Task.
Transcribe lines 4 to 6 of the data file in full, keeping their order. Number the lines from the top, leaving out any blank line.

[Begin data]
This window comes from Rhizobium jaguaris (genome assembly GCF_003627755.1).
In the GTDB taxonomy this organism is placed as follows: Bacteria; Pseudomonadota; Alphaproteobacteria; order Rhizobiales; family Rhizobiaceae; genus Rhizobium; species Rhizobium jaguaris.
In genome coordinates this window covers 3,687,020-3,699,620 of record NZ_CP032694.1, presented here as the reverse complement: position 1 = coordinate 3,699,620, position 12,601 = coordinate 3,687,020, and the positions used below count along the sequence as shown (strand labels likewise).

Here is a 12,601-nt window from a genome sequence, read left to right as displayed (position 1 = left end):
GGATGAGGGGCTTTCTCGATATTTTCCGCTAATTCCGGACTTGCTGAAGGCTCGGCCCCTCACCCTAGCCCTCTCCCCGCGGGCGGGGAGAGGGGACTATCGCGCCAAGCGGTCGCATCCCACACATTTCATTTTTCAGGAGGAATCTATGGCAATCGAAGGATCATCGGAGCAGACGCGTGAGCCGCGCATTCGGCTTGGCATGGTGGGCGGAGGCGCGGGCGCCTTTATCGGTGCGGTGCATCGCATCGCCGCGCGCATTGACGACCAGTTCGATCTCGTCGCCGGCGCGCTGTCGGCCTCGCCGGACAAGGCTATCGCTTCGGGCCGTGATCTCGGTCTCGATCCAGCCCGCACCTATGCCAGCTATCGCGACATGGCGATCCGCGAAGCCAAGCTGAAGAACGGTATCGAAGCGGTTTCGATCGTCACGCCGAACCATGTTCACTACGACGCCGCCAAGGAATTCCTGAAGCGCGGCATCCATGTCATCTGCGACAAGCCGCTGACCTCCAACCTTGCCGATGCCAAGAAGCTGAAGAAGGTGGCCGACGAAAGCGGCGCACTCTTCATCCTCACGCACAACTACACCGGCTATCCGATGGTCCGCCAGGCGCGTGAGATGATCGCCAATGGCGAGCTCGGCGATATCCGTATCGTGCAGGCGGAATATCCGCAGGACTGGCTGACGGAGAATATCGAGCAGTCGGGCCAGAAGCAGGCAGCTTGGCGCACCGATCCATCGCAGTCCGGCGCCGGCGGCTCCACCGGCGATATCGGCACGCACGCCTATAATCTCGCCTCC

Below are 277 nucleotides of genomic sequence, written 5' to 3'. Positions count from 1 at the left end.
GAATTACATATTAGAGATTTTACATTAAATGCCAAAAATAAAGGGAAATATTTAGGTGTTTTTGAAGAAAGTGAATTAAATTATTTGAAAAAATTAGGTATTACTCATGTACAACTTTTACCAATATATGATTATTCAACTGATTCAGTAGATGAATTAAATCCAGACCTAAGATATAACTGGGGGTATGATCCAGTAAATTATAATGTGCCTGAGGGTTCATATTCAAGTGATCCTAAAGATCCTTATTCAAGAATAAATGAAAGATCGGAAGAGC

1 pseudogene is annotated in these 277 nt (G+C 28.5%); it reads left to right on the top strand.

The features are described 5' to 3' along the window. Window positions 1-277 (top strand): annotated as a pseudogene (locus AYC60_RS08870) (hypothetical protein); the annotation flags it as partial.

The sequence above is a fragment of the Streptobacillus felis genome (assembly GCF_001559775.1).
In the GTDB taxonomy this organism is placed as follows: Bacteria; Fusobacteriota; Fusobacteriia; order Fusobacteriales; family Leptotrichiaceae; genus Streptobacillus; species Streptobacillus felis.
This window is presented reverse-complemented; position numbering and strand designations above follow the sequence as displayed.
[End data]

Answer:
Here is a 12,601-nt window from a genome sequence, read left to right as displayed (position 1 = left end):
GGATGAGGGGCTTTCTCGATATTTTCCGCTAATTCCGGACTTGCTGAAGGCTCGGCCCCTCACCCTAGCCCTCTCCCCGCGGGCGGGGAGAGGGGACTATCGCGCCAAGCGGTCGCATCCCACACATTTCATTTTTCAGGAGGAATCTATGGCAATCGAAGGATCATCGGAGCAGACGCGTGAGCCGCGCATTCGGCTTGGCATGGTGGGCGGAGGCGCGGGCGCCTTTATCGGTGCGGTGCATCGCATCGCCGCGCGCATTGACGACCAGTTCGATCTCGTCGCCGGCGCGCTGTCGGCCTCGCCGGACAAGGCTATCGCTTCGGGCCGTGATCTCGGTCTCGATCCAGCCCGCACCTATGCCAGCTATCGCGACATGGCGATCCGCGAAGCCAAGCTGAAGAACGGTATCGAAGCGGTTTCGATCGTCACGCCGAACCATGTTCACTACGACGCCGCCAAGGAATTCCTGAAGCGCGGCATCCATGTCATCTGCGACAAGCCGCTGACCTCCAACCTTGCCGATGCCAAGAAGCTGAAGAAGGTGGCCGACGAAAGCGGCGCACTCTTCATCCTCACGCACAACTACACCGGCTATCCGATGGTCCGCCAGGCGCGTGAGATGATCGCCAATGGCGAGCTCGGCGATATCCGTATCGTGCAGGCGGAATATCCGCAGGACTGGCTGACGGAGAATATCGAGCAGTCGGGCCAGAAGCAGGCAGCTTGGCGCACCGATCCATCGCAGTCCGGCGCCGGCGGCTCCACCGGCGATATCGGCACGCACGCCTATAATCTCGCCTCC

Below are 277 nucleotides of genomic sequence, written 5' to 3'. Positions count from 1 at the left end.